Surviving the crunch

After a period of moving along relatively smoothly, January had us*. We had carried some unfinished work into the new year, had a non-negotiable deadline (a lot of people would be paid for twiddling thumbs…), a ton of work to do, and finally only  seven days to go. So last Monday I drew a list (a mindmap, in fact) of the TODOs, got the team together, and we went into crunch mode: you try to make up lost time by increasing to effort
It just happens once in a while. There is this grey area between a full success (8 hour days, relaxed coding,  you could even deliver earlier) and the clearly slipped deadline, or outright failure. You know that you’re on the right track, only that you need some extra hours.
I know that this runs against the idea of a well-run agile process. First of all, you should not be in that situation. You should have estimated better. Clear the impediments. And on the verge of failure, inform the PO and let her decide. But: not all environments support this modus operandi, and the negative effects of failing to deliver can be tougher than the extra work. Especially when facing a difficult situation, I try to follow some rules:
  • Don’t panic.
    We’re building software, we’re not trying to land a plane. Or doing brain surgery. The worst thing that can happen is that people lose money and become unhappy. When you let your panic take control, it becomes more likely that the first thing happens, and the second comes for sure.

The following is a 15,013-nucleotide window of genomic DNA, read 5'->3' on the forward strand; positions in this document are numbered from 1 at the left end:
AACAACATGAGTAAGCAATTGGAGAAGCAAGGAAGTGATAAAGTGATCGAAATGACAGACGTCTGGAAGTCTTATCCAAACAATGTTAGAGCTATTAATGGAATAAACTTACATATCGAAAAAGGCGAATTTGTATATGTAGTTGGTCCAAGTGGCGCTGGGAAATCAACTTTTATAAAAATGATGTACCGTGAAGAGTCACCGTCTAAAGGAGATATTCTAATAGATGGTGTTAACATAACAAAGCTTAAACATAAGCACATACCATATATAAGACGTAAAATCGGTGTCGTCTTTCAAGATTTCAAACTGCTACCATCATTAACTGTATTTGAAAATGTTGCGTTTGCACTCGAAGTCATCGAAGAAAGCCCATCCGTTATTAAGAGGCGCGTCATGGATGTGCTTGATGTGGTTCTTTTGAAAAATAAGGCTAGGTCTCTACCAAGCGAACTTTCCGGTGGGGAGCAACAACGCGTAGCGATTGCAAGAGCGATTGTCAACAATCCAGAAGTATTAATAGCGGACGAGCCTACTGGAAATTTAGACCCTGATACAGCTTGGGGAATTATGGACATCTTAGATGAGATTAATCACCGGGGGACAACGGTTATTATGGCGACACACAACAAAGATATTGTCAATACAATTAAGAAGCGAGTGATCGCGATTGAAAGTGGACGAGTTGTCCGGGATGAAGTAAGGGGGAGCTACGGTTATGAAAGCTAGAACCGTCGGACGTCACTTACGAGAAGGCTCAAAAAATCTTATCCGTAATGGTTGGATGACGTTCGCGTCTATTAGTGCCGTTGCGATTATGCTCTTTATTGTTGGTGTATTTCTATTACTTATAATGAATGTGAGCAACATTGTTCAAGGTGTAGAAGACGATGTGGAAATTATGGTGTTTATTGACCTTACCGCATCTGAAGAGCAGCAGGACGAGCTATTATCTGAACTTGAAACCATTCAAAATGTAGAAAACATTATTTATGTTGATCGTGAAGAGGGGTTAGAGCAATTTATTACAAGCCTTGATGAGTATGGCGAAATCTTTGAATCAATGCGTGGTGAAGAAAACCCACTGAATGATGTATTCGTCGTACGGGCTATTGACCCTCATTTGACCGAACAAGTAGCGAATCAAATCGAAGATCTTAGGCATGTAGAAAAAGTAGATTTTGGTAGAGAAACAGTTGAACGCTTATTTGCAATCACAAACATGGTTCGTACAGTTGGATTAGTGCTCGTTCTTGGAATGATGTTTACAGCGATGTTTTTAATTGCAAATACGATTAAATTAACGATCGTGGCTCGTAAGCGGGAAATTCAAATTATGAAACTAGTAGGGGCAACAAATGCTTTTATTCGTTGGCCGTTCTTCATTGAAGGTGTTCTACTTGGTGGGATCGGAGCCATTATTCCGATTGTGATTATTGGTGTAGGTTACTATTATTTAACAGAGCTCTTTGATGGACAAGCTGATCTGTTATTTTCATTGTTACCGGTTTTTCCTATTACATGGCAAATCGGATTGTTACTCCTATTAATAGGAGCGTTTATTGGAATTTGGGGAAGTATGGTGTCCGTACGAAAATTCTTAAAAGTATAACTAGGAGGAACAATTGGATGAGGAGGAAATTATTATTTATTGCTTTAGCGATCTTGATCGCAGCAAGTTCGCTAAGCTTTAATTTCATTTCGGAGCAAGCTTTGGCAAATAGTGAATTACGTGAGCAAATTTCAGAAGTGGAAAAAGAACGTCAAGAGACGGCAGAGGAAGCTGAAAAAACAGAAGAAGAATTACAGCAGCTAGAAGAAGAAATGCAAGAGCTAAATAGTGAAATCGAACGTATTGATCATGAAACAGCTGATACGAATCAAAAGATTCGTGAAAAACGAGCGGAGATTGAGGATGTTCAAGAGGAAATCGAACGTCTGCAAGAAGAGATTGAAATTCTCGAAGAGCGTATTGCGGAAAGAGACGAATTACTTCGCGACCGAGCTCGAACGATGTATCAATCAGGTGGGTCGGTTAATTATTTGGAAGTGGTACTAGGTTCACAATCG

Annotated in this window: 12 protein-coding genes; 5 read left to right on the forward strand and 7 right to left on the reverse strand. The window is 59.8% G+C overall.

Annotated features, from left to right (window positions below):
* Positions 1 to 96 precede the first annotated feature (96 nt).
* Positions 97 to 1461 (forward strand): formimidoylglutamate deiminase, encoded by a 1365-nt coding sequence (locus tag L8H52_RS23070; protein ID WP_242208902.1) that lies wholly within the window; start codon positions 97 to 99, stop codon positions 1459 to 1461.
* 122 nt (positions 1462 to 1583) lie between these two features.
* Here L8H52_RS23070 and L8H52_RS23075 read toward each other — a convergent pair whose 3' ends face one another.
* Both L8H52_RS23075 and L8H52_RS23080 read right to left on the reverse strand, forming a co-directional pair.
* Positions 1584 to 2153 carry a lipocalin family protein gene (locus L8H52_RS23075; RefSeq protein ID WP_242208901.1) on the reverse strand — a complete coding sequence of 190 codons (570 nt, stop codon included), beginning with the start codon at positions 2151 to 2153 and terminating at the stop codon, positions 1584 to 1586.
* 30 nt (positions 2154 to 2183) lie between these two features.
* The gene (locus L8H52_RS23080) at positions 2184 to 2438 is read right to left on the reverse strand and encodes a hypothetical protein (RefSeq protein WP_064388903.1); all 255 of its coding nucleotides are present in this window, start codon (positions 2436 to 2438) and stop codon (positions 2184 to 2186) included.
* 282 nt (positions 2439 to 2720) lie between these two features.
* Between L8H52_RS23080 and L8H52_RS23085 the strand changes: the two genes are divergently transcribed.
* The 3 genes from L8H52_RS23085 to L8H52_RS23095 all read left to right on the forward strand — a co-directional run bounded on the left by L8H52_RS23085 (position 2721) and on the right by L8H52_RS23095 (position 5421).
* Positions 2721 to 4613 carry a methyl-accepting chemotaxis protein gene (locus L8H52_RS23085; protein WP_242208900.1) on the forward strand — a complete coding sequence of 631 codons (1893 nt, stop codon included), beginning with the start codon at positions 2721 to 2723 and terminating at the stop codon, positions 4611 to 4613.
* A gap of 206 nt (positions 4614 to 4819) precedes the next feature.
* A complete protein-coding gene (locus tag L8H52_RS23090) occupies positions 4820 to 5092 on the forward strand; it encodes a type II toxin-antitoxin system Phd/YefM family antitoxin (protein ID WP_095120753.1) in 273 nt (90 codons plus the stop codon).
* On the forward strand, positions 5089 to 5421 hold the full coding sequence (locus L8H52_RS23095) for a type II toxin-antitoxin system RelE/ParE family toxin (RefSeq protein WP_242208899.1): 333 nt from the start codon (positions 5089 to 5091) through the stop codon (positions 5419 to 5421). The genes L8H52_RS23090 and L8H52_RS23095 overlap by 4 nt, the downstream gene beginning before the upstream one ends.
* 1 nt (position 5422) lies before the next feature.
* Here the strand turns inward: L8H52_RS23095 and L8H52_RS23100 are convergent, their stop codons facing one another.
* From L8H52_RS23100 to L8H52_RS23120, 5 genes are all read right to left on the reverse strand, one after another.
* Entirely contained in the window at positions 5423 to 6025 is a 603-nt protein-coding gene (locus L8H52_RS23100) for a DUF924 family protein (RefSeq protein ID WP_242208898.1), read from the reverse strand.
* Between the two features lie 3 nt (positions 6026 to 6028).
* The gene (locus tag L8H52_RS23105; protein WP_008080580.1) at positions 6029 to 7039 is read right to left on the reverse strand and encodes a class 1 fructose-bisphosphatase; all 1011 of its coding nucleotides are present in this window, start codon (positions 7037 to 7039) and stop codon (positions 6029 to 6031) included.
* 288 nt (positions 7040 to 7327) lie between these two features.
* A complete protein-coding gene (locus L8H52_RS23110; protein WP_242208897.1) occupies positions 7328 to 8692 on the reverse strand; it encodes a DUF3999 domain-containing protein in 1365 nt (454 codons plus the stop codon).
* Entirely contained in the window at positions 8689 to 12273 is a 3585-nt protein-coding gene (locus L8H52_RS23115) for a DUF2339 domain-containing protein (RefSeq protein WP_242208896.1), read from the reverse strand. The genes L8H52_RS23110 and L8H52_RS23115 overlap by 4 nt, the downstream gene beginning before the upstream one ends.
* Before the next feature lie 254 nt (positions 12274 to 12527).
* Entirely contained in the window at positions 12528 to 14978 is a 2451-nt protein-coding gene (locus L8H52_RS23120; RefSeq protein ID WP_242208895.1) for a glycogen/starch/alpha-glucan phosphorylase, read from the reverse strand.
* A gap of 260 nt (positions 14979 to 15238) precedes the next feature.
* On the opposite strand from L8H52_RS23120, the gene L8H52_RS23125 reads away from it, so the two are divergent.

• Prioritize recklessly.
    Do only  things that need to be done _now_. Can it wait until next week, in calmer waters? Then it does.
  • Create acceptance.
    When you’re about to take some quality of life from your team members, make sure they understand why it’s necessary, even when there’s an uncomfortable truth. (“Customer X has been unhappy with us for some while, and we’re about to slip a deadline again…” ) If the thing at stake is mostly the team’s own reputation or bonuses, let them decide whether they want to take up the fight.
  • Go as fast as you can.
    Once you’ve discovered that you don’t have enough time at your normal pace, increase the focus on the bare most important pieces of work, and the working hours, to the maximum that you feel fit for. When you have to leave the comfort zone anyway, you can as well leave it early and deliberately rather than being forced out of it later.
  • But not faster.
    What quality of work can you expect from a coder after ten hours of concentrated work? I’ve yet to see anything not worth rolling it back the next day. And you don’t want people to exhaust themselves to the point where they report sick the next week. Make sure everybody goes home at a reasonable time, including yourself. And if you’ve spent one weekend working, leave the next one.
  • Failure is an option.
    Have a Plan B. When it becomes evident that you’re going to fail the deadline despite all effort, move to that plan immediately.
  • Be thankful.
    Whatever the outcome is: team members have spent extra time working for the company, and they can expect that this is not just taken for granted. Express some appreciation.
  • Don’t get addicted.
    Commitments should definitely not include crunch mode.

This time, everyone was at home Friday at 7:30PM, with the weekend free, and the goods delivered.

* A team of five developers including myself, and a QA specialist. We don’t use a defined method, but in a somewhat agil-ishway, but a looooot of deviations from SCRUM, all of which make sense. At least to me.


Christian is a software architect/developer. He lives in Germany, reads a lot, and likes cycling.

Posted in Team

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